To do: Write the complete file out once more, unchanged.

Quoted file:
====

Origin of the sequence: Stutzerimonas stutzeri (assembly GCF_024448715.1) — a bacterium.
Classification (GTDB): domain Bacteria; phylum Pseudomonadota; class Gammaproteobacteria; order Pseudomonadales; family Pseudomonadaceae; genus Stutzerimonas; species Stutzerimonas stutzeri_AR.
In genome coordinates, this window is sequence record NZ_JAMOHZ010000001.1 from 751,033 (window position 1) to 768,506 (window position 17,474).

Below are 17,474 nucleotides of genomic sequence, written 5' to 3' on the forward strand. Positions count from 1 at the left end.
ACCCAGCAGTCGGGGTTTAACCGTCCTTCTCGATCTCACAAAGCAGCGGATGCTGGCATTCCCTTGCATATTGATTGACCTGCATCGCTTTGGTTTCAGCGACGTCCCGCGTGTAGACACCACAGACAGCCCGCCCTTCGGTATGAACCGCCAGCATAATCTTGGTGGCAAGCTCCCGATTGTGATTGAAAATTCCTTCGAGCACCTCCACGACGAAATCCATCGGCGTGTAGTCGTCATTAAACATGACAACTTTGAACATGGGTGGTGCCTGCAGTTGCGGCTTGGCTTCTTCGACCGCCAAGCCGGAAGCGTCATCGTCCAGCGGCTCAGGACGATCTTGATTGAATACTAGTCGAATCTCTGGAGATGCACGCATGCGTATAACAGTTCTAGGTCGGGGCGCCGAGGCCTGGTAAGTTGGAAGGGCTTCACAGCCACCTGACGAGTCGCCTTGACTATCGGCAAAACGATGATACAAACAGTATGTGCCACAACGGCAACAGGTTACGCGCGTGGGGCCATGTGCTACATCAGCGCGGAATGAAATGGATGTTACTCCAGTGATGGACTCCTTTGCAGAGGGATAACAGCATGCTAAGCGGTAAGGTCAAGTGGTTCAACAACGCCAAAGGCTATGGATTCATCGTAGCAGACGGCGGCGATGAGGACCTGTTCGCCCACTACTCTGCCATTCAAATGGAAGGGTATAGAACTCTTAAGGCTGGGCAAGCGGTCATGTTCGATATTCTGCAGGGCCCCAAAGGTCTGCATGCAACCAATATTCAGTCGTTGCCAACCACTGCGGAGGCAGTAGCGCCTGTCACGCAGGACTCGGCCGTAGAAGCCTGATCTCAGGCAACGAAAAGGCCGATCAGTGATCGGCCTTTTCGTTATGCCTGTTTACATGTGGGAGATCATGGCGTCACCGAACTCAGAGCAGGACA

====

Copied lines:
Origin of the sequence: Stutzerimonas stutzeri (assembly GCF_024448715.1) — a bacterium.
Classification (GTDB): domain Bacteria; phylum Pseudomonadota; class Gammaproteobacteria; order Pseudomonadales; family Pseudomonadaceae; genus Stutzerimonas; species Stutzerimonas stutzeri_AR.
In genome coordinates, this window is sequence record NZ_JAMOHZ010000001.1 from 751,033 (window position 1) to 768,506 (window position 17,474).

Below are 17,474 nucleotides of genomic sequence, written 5' to 3' on the forward strand. Positions count from 1 at the left end.
ACCCAGCAGTCGGGGTTTAACCGTCCTTCTCGATCTCACAAAGCAGCGGATGCTGGCATTCCCTTGCATATTGATTGACCTGCATCGCTTTGGTTTCAGCGACGTCCCGCGTGTAGACACCACAGACAGCCCGCCCTTCGGTATGAACCGCCAGCATAATCTTGGTGGCAAGCTCCCGATTGTGATTGAAAATTCCTTCGAGCACCTCCACGACGAAATCCATCGGCGTGTAGTCGTCATTAAACATGACAACTTTGAACATGGGTGGTGCCTGCAGTTGCGGCTTGGCTTCTTCGACCGCCAAGCCGGAAGCGTCATCGTCCAGCGGCTCAGGACGATCTTGATTGAATACTAGTCGAATCTCTGGAGATGCACGCATGCGTATAACAGTTCTAGGTCGGGGCGCCGAGGCCTGGTAAGTTGGAAGGGCTTCACAGCCACCTGACGAGTCGCCTTGACTATCGGCAAAACGATGATACAAACAGTATGTGCCACAACGGCAACAGGTTACGCGCGTGGGGCCATGTGCTACATCAGCGCGGAATGAAATGGATGTTACTCCAGTGATGGACTCCTTTGCAGAGGGATAACAGCATGCTAAGCGGTAAGGTCAAGTGGTTCAACAACGCCAAAGGCTATGGATTCATCGTAGCAGACGGCGGCGATGAGGACCTGTTCGCCCACTACTCTGCCATTCAAATGGAAGGGTATAGAACTCTTAAGGCTGGGCAAGCGGTCATGTTCGATATTCTGCAGGGCCCCAAAGGTCTGCATGCAACCAATATTCAGTCGTTGCCAACCACTGCGGAGGCAGTAGCGCCTGTCACGCAGGACTCGGCCGTAGAAGCCTGATCTCAGGCAACGAAAAGGCCGATCAGTGATCGGCCTTTTCGTTATGCCTGTTTACATGTGGGAGATCATGGCGTCACCGAACTCAGAGCAGGACA